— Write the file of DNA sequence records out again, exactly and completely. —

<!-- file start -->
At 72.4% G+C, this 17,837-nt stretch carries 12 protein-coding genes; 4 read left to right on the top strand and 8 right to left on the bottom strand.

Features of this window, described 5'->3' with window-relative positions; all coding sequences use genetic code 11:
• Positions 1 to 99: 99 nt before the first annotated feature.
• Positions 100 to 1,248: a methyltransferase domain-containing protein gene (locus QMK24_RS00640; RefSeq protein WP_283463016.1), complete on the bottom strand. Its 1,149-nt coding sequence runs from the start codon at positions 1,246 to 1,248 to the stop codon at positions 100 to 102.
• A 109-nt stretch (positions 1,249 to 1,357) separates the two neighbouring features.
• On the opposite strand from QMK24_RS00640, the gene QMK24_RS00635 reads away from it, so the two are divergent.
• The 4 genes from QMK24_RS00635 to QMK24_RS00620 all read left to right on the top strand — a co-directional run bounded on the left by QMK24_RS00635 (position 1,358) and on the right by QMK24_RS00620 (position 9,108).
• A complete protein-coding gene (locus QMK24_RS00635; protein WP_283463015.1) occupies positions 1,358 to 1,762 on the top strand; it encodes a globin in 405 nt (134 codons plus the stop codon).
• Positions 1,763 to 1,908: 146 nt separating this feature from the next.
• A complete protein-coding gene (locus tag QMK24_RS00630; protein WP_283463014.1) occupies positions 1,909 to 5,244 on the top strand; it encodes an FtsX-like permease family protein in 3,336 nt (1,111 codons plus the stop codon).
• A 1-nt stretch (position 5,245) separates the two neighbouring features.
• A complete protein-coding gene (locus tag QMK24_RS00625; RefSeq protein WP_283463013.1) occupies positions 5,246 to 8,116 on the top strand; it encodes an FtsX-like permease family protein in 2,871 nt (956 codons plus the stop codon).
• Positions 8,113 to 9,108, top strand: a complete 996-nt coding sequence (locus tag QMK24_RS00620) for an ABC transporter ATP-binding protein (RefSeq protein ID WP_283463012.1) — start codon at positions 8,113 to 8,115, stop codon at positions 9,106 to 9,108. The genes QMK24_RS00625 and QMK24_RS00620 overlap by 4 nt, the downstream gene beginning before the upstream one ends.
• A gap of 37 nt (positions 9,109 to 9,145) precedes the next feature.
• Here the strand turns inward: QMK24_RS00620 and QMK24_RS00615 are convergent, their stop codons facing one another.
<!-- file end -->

At 72.4% G+C, this 17,837-nt stretch carries 12 protein-coding genes; 4 read left to right on the top strand and 8 right to left on the bottom strand.

Features of this window, described 5'->3' with window-relative positions; all coding sequences use genetic code 11:
• Positions 1 to 99: 99 nt before the first annotated feature.
• Positions 100 to 1,248: a methyltransferase domain-containing protein gene (locus QMK24_RS00640; RefSeq protein WP_283463016.1), complete on the bottom strand. Its 1,149-nt coding sequence runs from the start codon at positions 1,246 to 1,248 to the stop codon at positions 100 to 102.
• A 109-nt stretch (positions 1,249 to 1,357) separates the two neighbouring features.
• On the opposite strand from QMK24_RS00640, the gene QMK24_RS00635 reads away from it, so the two are divergent.
• The 4 genes from QMK24_RS00635 to QMK24_RS00620 all read left to right on the top strand — a co-directional run bounded on the left by QMK24_RS00635 (position 1,358) and on the right by QMK24_RS00620 (position 9,108).
• A complete protein-coding gene (locus QMK24_RS00635; protein WP_283463015.1) occupies positions 1,358 to 1,762 on the top strand; it encodes a globin in 405 nt (134 codons plus the stop codon).
• Positions 1,763 to 1,908: 146 nt separating this feature from the next.
• A complete protein-coding gene (locus tag QMK24_RS00630; protein WP_283463014.1) occupies positions 1,909 to 5,244 on the top strand; it encodes an FtsX-like permease family protein in 3,336 nt (1,111 codons plus the stop codon).
• A 1-nt stretch (position 5,245) separates the two neighbouring features.
• A complete protein-coding gene (locus tag QMK24_RS00625; RefSeq protein WP_283463013.1) occupies positions 5,246 to 8,116 on the top strand; it encodes an FtsX-like permease family protein in 2,871 nt (956 codons plus the stop codon).
• Positions 8,113 to 9,108, top strand: a complete 996-nt coding sequence (locus tag QMK24_RS00620) for an ABC transporter ATP-binding protein (RefSeq protein ID WP_283463012.1) — start codon at positions 8,113 to 8,115, stop codon at positions 9,106 to 9,108. The genes QMK24_RS00625 and QMK24_RS00620 overlap by 4 nt, the downstream gene beginning before the upstream one ends.
• A gap of 37 nt (positions 9,109 to 9,145) precedes the next feature.
• Here the strand turns inward: QMK24_RS00620 and QMK24_RS00615 are convergent, their stop codons facing one another.